During my 40 years in the business, I’ve learned to listen to anyone who tells me they have a story. Great stories come unannounced, like a soft tap on the door. You need to be alert to that sound. The series that turned out to be the story that won me the Pulitzer Prize for feature writing in 2001 came from a telephone call to me from a reader.
I wrote in the last issue about a young reporter who discovered the critical importance of picking the right character upon which to build a story. Now I want to introduce you to Jen Kocher, a reporter for a weekly newspaper in Wyoming.
When I studied martial arts, I spent hours practicing technique. In a controlled environment, it was magic. But each student wondered if it would work on the street. And so it is with narrative storytelling. At writing conferences, we study handouts and discuss stories that have been reported, written and published — what happens back in the newsroom.
After more than 18 months of reporting, the top of my desk was crowded with files containing notes, observations and transcripts of multiple interviews. Now it was time to stop reporting and begin writing. My hands hovered over the keyboard. Hmm, better get some coffee.
April 13th, 2017 • Quill Archives
Storytelling: Report For Meaning To Find Heart And Soul
If we all agree that a good story is built on good reporting, then it follows that good reporting requires good questions. But what does that mean? A storyteller reports on three levels: 1) The most basic of facts: Gathering names, correct spelling and the news, or what makes the event special.
February 21st, 2017 • Quill Archives
Storytelling: Think Musically To Create With Purpose
Last December, I took vacation, pulled out one of my guitars from the closet and began playing again after a long hiatus. There is a writing lesson here, I promise. After strumming a few songs, I decided to get serious and go back to learning and then practicing my scales.
From time to time I receive emails from young journalists who want to eventually move into feature reporting, but they find themselves on a beat where they tell me they have no chance to work on storytelling skills. My first gig was at a weekly newspaper where I covered four small towns.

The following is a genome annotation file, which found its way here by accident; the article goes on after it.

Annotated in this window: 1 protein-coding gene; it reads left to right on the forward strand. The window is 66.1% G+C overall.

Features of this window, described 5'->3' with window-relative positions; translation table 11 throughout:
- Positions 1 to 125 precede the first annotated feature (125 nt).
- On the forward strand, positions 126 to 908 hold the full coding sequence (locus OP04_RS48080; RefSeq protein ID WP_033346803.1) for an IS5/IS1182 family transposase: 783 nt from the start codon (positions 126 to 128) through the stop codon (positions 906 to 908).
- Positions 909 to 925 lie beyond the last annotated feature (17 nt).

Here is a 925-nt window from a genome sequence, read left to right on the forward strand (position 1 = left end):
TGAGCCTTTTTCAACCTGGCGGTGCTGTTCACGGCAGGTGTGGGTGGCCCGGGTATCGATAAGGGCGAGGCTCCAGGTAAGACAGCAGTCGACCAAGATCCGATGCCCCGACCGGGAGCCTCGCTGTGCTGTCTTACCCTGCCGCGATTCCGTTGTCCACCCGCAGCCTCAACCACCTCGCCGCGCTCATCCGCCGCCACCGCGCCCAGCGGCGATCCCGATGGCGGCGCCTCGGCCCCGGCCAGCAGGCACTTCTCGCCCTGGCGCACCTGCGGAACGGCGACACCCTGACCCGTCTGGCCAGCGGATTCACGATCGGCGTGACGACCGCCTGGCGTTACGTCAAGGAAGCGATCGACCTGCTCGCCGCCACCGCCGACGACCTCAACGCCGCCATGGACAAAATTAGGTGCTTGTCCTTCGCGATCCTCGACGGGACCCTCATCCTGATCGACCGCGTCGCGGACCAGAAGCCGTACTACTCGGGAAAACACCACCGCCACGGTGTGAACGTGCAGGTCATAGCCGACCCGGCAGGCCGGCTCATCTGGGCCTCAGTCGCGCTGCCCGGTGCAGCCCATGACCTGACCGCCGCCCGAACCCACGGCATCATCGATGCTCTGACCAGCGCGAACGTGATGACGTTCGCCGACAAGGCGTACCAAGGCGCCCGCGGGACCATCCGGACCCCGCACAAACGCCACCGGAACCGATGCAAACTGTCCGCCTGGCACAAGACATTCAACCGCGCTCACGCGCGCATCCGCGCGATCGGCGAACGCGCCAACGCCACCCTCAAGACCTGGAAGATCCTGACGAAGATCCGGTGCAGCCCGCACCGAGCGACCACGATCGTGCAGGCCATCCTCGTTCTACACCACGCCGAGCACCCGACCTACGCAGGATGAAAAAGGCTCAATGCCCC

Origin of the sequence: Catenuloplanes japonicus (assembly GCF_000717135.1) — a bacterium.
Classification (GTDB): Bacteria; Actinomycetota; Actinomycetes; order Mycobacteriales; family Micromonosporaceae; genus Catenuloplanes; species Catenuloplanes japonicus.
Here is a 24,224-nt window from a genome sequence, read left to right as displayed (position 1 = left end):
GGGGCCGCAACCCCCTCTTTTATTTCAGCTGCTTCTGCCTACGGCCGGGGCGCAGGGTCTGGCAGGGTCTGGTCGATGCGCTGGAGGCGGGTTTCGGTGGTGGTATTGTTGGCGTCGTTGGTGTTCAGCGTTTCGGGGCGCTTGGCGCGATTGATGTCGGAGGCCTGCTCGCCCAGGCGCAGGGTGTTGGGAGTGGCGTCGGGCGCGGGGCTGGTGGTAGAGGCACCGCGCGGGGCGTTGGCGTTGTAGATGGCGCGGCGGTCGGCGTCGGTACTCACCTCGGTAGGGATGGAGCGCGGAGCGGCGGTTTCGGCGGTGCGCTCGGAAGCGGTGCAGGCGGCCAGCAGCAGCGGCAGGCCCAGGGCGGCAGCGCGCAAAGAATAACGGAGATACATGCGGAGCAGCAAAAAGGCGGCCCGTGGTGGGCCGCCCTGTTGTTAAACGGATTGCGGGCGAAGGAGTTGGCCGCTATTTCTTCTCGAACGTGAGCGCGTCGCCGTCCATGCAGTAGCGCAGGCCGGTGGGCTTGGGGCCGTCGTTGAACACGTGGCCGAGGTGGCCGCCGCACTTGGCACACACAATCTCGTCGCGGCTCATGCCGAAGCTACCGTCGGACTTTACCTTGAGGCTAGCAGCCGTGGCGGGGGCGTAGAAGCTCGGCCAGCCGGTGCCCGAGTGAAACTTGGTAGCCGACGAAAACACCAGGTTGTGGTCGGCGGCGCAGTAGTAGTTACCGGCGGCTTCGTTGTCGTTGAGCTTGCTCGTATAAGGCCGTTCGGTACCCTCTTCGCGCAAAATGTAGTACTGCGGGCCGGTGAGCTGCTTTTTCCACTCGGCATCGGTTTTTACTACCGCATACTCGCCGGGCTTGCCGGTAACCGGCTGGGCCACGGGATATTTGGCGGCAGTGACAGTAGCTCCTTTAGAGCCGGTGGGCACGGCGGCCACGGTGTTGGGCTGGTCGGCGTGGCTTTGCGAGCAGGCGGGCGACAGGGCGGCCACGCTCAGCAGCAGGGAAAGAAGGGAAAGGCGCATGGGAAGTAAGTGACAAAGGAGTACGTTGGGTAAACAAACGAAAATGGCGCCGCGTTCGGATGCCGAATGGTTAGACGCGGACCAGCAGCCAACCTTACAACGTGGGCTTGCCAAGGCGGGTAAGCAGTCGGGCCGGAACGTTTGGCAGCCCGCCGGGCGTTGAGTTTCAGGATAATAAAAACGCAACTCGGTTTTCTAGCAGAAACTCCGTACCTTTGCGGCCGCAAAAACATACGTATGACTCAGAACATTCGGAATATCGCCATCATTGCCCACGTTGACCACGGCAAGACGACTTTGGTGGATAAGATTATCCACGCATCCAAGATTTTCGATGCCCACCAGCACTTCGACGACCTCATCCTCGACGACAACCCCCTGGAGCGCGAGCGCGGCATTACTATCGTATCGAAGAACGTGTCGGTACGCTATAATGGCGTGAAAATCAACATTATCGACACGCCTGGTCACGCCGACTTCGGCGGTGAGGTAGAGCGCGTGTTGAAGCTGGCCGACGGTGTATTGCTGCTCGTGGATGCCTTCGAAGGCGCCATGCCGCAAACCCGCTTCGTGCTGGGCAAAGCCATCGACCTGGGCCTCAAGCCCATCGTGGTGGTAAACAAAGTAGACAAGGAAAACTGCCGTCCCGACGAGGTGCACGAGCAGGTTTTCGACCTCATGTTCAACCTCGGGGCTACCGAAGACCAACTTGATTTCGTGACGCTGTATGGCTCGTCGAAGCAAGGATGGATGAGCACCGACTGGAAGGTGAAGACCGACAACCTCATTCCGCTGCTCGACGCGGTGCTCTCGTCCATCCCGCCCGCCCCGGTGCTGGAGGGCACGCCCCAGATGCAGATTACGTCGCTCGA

The New Year is less than a month old as I write this column, but I’m in a reflective mood. I hope it reaches a young reporter, perhaps someone at a weekly or small outlet, at your first “real” job after college.
My storytelling philosophy is simple: Look at every story, whether it’s breaking news, an assignment or something off the beat, as a way to practice narrative reporting, structuring and writing. Doing so gets you familiar with the art and craft of what it takes to tell a compelling story.
The idea bounced around the newsroom and ended up in my in-box: A family of a terminally ill girl was going to throw a birthday party for her in one week. I was assigned to the story. I want to use my approach to the story to discuss story thinking and structure, as it relates to both reporting and writing.
I’d just returned from SPJ’s New York City JournCamp program in June when I received an email that serves as a reminder of why on-going training is vital for those of us in this business. Hi, Tom. I don’t know if you remember me.
When you think about where your story starts, I bet many of you believe it’s when you’re at the computer crafting that perfect opening. In truth, the story starts with the interview. And if you can’t get the interview, you can’t write the story.